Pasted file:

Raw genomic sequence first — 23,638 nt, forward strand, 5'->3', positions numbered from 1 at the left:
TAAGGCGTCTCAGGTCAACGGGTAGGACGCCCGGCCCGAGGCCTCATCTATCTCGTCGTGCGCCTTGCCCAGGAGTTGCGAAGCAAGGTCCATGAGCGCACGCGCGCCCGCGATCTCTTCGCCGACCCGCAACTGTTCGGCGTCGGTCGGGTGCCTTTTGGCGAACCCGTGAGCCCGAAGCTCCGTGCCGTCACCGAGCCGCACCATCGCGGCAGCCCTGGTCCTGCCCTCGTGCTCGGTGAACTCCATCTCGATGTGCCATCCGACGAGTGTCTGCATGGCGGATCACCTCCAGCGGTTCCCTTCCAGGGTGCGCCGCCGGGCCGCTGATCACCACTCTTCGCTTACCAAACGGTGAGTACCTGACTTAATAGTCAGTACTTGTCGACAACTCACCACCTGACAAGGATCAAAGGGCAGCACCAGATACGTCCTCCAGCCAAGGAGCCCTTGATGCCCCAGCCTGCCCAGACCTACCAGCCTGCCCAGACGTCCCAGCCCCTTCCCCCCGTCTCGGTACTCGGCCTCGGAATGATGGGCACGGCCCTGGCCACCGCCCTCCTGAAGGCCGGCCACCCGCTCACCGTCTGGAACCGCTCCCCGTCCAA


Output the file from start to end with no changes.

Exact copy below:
Raw genomic sequence first — 23,638 nt, forward strand, 5'->3', positions numbered from 1 at the left:
TAAGGCGTCTCAGGTCAACGGGTAGGACGCCCGGCCCGAGGCCTCATCTATCTCGTCGTGCGCCTTGCCCAGGAGTTGCGAAGCAAGGTCCATGAGCGCACGCGCGCCCGCGATCTCTTCGCCGACCCGCAACTGTTCGGCGTCGGTCGGGTGCCTTTTGGCGAACCCGTGAGCCCGAAGCTCCGTGCCGTCACCGAGCCGCACCATCGCGGCAGCCCTGGTCCTGCCCTCGTGCTCGGTGAACTCCATCTCGATGTGCCATCCGACGAGTGTCTGCATGGCGGATCACCTCCAGCGGTTCCCTTCCAGGGTGCGCCGCCGGGCCGCTGATCACCACTCTTCGCTTACCAAACGGTGAGTACCTGACTTAATAGTCAGTACTTGTCGACAACTCACCACCTGACAAGGATCAAAGGGCAGCACCAGATACGTCCTCCAGCCAAGGAGCCCTTGATGCCCCAGCCTGCCCAGACCTACCAGCCTGCCCAGACGTCCCAGCCCCTTCCCCCCGTCTCGGTACTCGGCCTCGGAATGATGGGCACGGCCCTGGCCACCGCCCTCCTGAAGGCCGGCCACCCGCTCACCGTCTGGAACCGCTCCCCGTCCAA